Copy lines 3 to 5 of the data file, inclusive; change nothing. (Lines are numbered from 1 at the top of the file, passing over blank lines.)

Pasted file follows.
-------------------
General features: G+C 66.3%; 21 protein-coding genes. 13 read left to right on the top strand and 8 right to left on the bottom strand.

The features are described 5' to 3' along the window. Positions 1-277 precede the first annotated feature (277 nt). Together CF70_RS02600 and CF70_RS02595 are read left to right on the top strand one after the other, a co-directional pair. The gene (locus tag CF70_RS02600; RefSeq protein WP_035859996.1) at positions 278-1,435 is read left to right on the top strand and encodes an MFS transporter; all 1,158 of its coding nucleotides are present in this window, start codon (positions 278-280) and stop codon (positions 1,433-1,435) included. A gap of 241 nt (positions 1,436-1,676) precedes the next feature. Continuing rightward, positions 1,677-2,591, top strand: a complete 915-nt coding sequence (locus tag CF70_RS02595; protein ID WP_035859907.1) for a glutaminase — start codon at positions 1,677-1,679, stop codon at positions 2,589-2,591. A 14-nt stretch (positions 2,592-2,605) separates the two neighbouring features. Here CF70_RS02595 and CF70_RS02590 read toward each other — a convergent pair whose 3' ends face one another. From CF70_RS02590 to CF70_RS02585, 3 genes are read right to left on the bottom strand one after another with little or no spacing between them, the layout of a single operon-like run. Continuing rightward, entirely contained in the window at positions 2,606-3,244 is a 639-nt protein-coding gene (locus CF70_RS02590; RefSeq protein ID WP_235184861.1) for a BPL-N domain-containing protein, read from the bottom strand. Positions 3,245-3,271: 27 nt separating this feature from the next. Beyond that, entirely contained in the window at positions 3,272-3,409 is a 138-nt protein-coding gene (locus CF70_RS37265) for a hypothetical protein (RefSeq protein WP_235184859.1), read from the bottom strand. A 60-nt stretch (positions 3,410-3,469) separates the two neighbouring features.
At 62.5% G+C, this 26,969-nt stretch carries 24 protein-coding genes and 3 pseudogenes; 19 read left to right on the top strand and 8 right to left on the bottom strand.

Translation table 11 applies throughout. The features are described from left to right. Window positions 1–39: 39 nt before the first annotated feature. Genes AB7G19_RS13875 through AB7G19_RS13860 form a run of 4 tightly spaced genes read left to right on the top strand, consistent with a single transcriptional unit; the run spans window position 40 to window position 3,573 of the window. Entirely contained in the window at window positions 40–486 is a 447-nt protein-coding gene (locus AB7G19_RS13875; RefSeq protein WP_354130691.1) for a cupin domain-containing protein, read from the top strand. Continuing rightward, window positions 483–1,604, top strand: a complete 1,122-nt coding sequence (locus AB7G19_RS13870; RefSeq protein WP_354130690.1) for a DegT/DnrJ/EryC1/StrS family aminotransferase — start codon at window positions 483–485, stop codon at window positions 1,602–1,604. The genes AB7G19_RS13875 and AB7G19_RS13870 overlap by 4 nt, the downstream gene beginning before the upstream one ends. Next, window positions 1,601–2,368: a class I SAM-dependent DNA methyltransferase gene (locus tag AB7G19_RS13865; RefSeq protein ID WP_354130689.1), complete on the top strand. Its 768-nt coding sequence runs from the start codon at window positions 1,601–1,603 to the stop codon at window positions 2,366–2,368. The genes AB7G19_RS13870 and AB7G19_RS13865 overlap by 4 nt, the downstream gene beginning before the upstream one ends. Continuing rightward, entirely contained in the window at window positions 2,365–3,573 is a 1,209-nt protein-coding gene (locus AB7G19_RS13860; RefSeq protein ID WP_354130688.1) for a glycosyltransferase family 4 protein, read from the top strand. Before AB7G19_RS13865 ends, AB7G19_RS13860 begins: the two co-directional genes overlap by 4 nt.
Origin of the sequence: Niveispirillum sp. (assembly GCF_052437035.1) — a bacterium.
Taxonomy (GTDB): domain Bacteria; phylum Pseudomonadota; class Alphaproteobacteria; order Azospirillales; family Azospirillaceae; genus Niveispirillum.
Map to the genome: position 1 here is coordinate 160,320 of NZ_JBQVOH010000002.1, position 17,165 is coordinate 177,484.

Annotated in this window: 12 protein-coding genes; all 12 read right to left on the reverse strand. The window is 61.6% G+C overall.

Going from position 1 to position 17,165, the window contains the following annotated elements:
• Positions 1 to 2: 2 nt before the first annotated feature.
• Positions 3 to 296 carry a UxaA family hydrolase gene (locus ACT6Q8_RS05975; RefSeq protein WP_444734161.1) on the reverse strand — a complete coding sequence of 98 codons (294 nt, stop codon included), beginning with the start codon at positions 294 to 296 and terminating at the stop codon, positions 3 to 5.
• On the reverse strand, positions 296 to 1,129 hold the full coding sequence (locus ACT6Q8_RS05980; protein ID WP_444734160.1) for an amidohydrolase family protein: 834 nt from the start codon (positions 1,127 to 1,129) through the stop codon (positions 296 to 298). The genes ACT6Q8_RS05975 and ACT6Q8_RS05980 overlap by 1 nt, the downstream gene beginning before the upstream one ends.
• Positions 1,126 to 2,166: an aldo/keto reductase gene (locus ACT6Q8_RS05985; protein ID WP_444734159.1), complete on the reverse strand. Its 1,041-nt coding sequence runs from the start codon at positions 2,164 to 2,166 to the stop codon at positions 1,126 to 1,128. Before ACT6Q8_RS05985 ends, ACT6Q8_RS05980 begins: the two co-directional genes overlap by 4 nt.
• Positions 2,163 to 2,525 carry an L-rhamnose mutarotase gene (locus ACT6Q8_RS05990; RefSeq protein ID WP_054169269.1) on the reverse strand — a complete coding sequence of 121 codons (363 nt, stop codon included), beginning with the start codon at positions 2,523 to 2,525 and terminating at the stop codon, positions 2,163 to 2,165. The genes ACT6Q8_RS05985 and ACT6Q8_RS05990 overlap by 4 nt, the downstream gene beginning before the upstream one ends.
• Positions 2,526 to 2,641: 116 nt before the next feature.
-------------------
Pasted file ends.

At 62.5% G+C, this 26,969-nt stretch carries 24 protein-coding genes and 3 pseudogenes; 19 read left to right on the top strand and 8 right to left on the bottom strand.

Translation table 11 applies throughout. The features are described from left to right. Window positions 1–39: 39 nt before the first annotated feature. Genes AB7G19_RS13875 through AB7G19_RS13860 form a run of 4 tightly spaced genes read left to right on the top strand, consistent with a single transcriptional unit; the run spans window position 40 to window position 3,573 of the window. Entirely contained in the window at window positions 40–486 is a 447-nt protein-coding gene (locus AB7G19_RS13875; RefSeq protein WP_354130691.1) for a cupin domain-containing protein, read from the top strand. Continuing rightward, window positions 483–1,604, top strand: a complete 1,122-nt coding sequence (locus AB7G19_RS13870; RefSeq protein WP_354130690.1) for a DegT/DnrJ/EryC1/StrS family aminotransferase — start codon at window positions 483–485, stop codon at window positions 1,602–1,604. The genes AB7G19_RS13875 and AB7G19_RS13870 overlap by 4 nt, the downstream gene beginning before the upstream one ends. Next, window positions 1,601–2,368: a class I SAM-dependent DNA methyltransferase gene (locus tag AB7G19_RS13865; RefSeq protein ID WP_354130689.1), complete on the top strand. Its 768-nt coding sequence runs from the start codon at window positions 1,601–1,603 to the stop codon at window positions 2,366–2,368. The genes AB7G19_RS13870 and AB7G19_RS13865 overlap by 4 nt, the downstream gene beginning before the upstream one ends. Continuing rightward, entirely contained in the window at window positions 2,365–3,573 is a 1,209-nt protein-coding gene (locus AB7G19_RS13860; RefSeq protein ID WP_354130688.1) for a glycosyltransferase family 4 protein, read from the top strand. Before AB7G19_RS13865 ends, AB7G19_RS13860 begins: the two co-directional genes overlap by 4 nt.
Origin of the sequence: Niveispirillum sp. (assembly GCF_052437035.1) — a bacterium.